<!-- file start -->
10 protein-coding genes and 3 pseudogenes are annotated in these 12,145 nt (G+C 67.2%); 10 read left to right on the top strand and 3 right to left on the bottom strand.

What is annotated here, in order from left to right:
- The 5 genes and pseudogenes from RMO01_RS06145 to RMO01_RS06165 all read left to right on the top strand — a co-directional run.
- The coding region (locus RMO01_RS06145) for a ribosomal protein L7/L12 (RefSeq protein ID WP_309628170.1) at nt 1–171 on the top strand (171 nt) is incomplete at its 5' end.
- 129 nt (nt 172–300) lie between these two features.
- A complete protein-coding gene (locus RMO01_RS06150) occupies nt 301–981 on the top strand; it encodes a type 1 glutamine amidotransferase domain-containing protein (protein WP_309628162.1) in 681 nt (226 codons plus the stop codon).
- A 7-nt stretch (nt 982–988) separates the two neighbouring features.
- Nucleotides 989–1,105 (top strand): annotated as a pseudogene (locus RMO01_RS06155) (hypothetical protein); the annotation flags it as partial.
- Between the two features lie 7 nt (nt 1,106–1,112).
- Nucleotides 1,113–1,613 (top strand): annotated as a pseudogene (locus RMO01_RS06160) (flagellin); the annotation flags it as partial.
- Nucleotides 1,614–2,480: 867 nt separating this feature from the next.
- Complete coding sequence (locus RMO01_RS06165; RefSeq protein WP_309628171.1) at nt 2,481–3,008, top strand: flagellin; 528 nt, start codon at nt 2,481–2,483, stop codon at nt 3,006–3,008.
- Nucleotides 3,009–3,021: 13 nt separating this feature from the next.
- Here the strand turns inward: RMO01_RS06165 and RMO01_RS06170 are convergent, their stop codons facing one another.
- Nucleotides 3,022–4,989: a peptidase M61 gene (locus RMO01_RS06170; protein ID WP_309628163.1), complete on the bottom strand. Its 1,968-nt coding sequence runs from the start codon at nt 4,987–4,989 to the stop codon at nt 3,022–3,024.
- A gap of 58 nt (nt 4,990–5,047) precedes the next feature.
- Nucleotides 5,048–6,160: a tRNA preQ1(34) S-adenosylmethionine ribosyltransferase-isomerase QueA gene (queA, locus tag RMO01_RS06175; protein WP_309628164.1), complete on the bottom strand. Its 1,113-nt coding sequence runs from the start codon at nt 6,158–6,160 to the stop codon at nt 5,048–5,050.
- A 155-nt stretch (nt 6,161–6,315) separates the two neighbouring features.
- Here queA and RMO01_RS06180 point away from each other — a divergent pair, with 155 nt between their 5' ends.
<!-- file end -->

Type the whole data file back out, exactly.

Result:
10 protein-coding genes and 3 pseudogenes are annotated in these 12,145 nt (G+C 67.2%); 10 read left to right on the top strand and 3 right to left on the bottom strand.

What is annotated here, in order from left to right:
- The 5 genes and pseudogenes from RMO01_RS06145 to RMO01_RS06165 all read left to right on the top strand — a co-directional run.
- The coding region (locus RMO01_RS06145) for a ribosomal protein L7/L12 (RefSeq protein ID WP_309628170.1) at nt 1–171 on the top strand (171 nt) is incomplete at its 5' end.
- 129 nt (nt 172–300) lie between these two features.
- A complete protein-coding gene (locus RMO01_RS06150) occupies nt 301–981 on the top strand; it encodes a type 1 glutamine amidotransferase domain-containing protein (protein WP_309628162.1) in 681 nt (226 codons plus the stop codon).
- A 7-nt stretch (nt 982–988) separates the two neighbouring features.
- Nucleotides 989–1,105 (top strand): annotated as a pseudogene (locus RMO01_RS06155) (hypothetical protein); the annotation flags it as partial.
- Between the two features lie 7 nt (nt 1,106–1,112).
- Nucleotides 1,113–1,613 (top strand): annotated as a pseudogene (locus RMO01_RS06160) (flagellin); the annotation flags it as partial.
- Nucleotides 1,614–2,480: 867 nt separating this feature from the next.
- Complete coding sequence (locus RMO01_RS06165; RefSeq protein WP_309628171.1) at nt 2,481–3,008, top strand: flagellin; 528 nt, start codon at nt 2,481–2,483, stop codon at nt 3,006–3,008.
- Nucleotides 3,009–3,021: 13 nt separating this feature from the next.
- Here the strand turns inward: RMO01_RS06165 and RMO01_RS06170 are convergent, their stop codons facing one another.
- Nucleotides 3,022–4,989: a peptidase M61 gene (locus RMO01_RS06170; protein ID WP_309628163.1), complete on the bottom strand. Its 1,968-nt coding sequence runs from the start codon at nt 4,987–4,989 to the stop codon at nt 3,022–3,024.
- A gap of 58 nt (nt 4,990–5,047) precedes the next feature.
- Nucleotides 5,048–6,160: a tRNA preQ1(34) S-adenosylmethionine ribosyltransferase-isomerase QueA gene (queA, locus tag RMO01_RS06175; protein WP_309628164.1), complete on the bottom strand. Its 1,113-nt coding sequence runs from the start codon at nt 6,158–6,160 to the stop codon at nt 5,048–5,050.
- A 155-nt stretch (nt 6,161–6,315) separates the two neighbouring features.
- Here queA and RMO01_RS06180 point away from each other — a divergent pair, with 155 nt between their 5' ends.